Almost all of Mauritania’s 4.1 million-strong population are Sunni Muslims, and Islam is officially the country’s sole religion. There are only tiny numbers of Christians and Jews, most of them foreigners. Only Muslims may be citizens, and converts from Islam lose their citizenship. Apostasy is legally punishable by death, but this sentence has never been carried out.
Nobody may promote a religion other than Islam, and the public expression of any other religion is banned. Even group meetings in private homes must be pre-approved by the interior ministry, although this is not always enforced.
Berber and Arab migrants began arriving in Mauritania in the 3rd century, and Berber warriors later defeated the Empire of Ghana for control of the area. French forces controlled southern Mauritania from the 1850s. The country was a French territory for almost six decades before gaining independence in 1960. In 1976, Mauritania divided up the territory of today’s Western Sahara with Morocco, but it later renounced its claim.
In 1984, a coup installed the military leader Colonel Maaouiya Ould Sid Ahmed Taya. Race riots erupted in 1989, when tens of thousands of black Mauritanians were persecuted and driven out. Colonel Ould Taya ruled Mauritania for more than two decades, and the country’s first freely elected president did not come to power until 2007. He was removed by a military coup in 2008 and it was not until 2019 that Mauritania saw its first democratic transfer of power.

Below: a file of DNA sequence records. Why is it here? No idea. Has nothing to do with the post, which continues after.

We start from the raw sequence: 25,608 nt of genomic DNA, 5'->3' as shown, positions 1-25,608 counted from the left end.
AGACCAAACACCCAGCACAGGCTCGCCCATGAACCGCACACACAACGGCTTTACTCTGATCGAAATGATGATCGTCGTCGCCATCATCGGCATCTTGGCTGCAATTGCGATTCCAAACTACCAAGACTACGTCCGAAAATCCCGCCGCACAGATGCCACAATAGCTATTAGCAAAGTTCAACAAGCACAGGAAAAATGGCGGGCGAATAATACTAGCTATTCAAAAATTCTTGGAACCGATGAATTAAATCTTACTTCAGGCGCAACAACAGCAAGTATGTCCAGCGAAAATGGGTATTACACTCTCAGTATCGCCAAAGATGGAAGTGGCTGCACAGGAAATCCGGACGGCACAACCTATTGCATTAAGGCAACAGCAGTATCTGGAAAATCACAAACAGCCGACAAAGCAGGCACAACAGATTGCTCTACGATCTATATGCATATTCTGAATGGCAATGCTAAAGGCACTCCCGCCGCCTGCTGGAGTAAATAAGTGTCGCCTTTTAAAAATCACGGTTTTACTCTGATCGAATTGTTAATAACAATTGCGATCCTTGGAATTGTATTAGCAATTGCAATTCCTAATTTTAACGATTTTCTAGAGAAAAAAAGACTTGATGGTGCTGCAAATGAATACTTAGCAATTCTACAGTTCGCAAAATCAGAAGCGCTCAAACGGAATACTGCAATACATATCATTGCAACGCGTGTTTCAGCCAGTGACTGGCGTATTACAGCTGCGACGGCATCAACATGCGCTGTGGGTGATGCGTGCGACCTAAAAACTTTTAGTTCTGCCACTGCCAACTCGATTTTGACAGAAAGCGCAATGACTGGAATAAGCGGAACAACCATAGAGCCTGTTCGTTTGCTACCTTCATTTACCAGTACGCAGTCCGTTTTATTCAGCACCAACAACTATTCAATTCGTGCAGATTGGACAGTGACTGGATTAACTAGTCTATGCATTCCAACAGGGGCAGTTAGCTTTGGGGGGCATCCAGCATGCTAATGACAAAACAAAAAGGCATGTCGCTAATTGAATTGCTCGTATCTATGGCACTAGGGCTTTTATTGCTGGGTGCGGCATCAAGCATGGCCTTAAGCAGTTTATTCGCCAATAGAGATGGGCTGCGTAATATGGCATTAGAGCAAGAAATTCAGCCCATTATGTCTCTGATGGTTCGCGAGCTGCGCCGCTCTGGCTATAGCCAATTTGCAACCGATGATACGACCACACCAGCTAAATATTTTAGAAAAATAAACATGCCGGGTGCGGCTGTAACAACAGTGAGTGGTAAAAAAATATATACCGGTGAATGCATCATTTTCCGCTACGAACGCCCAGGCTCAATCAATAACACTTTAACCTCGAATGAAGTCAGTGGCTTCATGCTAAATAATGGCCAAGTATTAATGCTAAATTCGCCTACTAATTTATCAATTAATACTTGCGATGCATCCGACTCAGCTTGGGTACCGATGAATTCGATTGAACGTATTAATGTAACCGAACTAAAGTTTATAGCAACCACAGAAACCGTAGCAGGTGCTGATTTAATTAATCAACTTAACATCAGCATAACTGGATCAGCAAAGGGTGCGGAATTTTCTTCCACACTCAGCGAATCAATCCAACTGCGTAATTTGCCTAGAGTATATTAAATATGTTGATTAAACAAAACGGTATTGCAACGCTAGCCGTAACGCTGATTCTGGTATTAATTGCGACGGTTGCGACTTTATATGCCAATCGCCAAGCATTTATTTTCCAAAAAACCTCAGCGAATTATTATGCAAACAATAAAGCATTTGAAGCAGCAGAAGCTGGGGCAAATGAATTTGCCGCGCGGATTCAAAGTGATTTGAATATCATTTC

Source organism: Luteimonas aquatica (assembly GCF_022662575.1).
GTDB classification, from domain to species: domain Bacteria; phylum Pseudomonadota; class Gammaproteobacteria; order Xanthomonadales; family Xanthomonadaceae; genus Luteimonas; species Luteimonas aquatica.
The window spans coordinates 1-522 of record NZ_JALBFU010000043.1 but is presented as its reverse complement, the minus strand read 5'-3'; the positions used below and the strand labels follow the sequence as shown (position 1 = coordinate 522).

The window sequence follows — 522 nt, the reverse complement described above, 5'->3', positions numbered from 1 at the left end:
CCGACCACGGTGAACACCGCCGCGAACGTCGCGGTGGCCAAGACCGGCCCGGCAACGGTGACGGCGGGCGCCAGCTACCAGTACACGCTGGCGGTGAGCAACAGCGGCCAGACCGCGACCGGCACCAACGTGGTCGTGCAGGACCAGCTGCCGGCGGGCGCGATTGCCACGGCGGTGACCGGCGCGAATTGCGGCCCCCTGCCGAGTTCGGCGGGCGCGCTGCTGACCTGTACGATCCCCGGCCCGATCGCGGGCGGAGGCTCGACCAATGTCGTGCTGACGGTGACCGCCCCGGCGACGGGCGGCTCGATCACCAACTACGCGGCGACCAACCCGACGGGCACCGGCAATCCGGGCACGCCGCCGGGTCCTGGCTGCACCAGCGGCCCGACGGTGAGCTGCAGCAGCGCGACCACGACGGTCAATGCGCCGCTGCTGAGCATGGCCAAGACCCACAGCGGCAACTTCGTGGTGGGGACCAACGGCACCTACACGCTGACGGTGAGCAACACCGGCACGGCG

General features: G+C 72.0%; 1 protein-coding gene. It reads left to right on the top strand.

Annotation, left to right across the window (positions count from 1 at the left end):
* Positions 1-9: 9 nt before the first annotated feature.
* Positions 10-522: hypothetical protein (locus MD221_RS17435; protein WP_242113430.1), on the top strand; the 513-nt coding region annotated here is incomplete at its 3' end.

Mauritania is one of the world’s least developed countries; the literacy rate is just 53.5 percent, and 31 percent of Mauritanians live below the poverty line. Child marriage and forced marriage are also common in this mostly-desert state. Almost 60 per cent of the population is aged under 25.
Although criminalised in 2007, slavery has long been entrenched in Mauritanian society, and more than 2 per cent of Mauritanians remain enslaved today. There are ongoing tensions between Arabs, Arabic-speaking descendants of slaves, and members of sub-Saharan ethnic groups.
Arabic, Pulaar, Soninke, Wolof, French
- Pray for strength and peace for Christians in Mauritania, who may face great barriers to practising their faith, and that religious freedom will be established.
- Pray that the many enslaved people in Mauritania will be freed.
- Pray for improvement in economic conditions and for all those struggling in poverty.
4,079,284 (July 2021 est.)